Safety measures

When sorting and separating items in containers, make sure no unwanted materials get inside. If any amount of rubbish is placed with the sorted waste, the entire load is considered unacceptable for recycling. Make sure the bins and containers have clear labels for different types of waste.

There are many ways to reuse construction waste, so make sure it doesn’t simply end on the landfill. By recycling materials or integrating them into further construction, you won’t only reduce the amount of waste produced by the site, but also make savings through different municipal projects or by selling reusable items.

Renewables on the grid: Putting the negative-price myth to bed

Three years ago, the American Wind Energy Association (AWEA) rebutted arguments that occurrences of negative prices at nuclear plants in Illinois were frequently caused by wind energy. That “compelling” data led FERC Commissioner John Norris, who had previously discussed his concerns about negative prices, to affirm that “the focus on negative prices is a distraction.”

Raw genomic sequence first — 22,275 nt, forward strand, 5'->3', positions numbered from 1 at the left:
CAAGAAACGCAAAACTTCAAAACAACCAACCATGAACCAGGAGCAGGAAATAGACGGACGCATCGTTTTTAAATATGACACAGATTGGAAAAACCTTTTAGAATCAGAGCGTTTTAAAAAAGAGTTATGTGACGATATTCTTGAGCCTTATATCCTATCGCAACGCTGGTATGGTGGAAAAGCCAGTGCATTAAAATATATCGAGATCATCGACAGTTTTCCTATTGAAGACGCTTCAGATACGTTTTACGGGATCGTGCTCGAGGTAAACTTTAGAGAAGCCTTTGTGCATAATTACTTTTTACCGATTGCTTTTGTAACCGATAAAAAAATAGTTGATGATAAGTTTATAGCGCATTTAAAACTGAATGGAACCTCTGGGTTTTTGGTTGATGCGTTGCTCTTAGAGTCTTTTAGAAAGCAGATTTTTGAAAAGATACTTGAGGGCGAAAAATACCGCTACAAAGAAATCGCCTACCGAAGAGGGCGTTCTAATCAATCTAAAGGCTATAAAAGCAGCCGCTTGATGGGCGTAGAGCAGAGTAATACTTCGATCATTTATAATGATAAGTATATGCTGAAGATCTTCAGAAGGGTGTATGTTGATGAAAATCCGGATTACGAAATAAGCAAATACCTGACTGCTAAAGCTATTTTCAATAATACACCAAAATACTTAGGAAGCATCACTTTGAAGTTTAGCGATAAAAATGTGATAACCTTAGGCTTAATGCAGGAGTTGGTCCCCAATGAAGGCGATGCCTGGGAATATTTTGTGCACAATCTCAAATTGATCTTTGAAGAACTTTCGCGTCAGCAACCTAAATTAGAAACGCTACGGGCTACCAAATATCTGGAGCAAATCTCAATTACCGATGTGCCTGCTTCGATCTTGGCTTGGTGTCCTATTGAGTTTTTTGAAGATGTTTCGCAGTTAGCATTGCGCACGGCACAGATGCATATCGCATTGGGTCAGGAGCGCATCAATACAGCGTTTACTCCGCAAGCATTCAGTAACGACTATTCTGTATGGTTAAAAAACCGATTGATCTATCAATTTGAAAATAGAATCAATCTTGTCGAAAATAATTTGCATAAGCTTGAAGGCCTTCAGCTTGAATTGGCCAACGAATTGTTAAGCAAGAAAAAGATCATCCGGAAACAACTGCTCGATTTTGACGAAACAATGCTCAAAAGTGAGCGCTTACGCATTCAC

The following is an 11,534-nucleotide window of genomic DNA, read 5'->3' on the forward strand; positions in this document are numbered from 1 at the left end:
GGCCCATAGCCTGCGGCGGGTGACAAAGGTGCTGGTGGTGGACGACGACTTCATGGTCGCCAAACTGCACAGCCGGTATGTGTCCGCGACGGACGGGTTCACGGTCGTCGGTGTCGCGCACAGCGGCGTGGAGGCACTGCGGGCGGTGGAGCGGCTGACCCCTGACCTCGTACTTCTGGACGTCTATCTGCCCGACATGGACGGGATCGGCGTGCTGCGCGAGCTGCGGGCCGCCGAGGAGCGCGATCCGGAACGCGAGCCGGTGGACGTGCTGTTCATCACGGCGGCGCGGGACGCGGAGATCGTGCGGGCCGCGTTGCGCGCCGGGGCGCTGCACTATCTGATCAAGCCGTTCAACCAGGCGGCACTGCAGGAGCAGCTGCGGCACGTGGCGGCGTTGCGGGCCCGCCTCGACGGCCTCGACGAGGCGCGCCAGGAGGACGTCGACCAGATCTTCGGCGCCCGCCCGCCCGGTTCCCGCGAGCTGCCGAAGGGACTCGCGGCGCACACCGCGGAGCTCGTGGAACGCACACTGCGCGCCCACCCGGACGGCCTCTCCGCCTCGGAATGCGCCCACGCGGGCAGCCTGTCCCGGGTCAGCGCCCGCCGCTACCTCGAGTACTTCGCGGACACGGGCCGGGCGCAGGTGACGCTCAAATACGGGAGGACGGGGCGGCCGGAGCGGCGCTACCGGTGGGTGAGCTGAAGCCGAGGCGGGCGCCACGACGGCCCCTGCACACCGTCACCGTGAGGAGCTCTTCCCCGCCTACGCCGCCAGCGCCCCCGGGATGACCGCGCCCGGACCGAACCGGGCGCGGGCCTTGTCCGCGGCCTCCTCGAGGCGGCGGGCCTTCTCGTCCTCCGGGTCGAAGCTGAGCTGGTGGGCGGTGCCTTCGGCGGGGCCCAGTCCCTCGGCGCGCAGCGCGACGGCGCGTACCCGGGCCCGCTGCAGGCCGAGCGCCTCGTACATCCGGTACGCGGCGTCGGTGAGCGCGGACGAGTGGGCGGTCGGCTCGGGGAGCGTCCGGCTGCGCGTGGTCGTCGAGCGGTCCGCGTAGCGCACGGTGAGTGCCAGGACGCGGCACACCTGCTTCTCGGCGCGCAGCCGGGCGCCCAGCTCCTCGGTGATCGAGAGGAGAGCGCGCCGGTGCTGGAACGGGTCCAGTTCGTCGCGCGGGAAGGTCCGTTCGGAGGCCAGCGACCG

More recently, we have documented that many instances of negative prices are caused by conventional power plants.

AWEA has now made our prior analysis far more comprehensive by examining full-year 2016 price data for all retiring power plants in the main wholesale electricity markets that have a large amount of wind generation: PJM, MISO, SPP, and ERCOT.

AWEA has now made our prior analysis far more comprehensive by examining full-year 2016 price data for all retiring power plants in the main wholesale electricity markets that have a large amount of wind generation: PJM, MISO, SPP, and ERCOT.
The results, which we are releasing today for the first time, confirm that any instances of renewable policies like the Production Tax Credit (PTC) and state renewable standard credits being factored into market prices have a trivial impact on retiring power plants.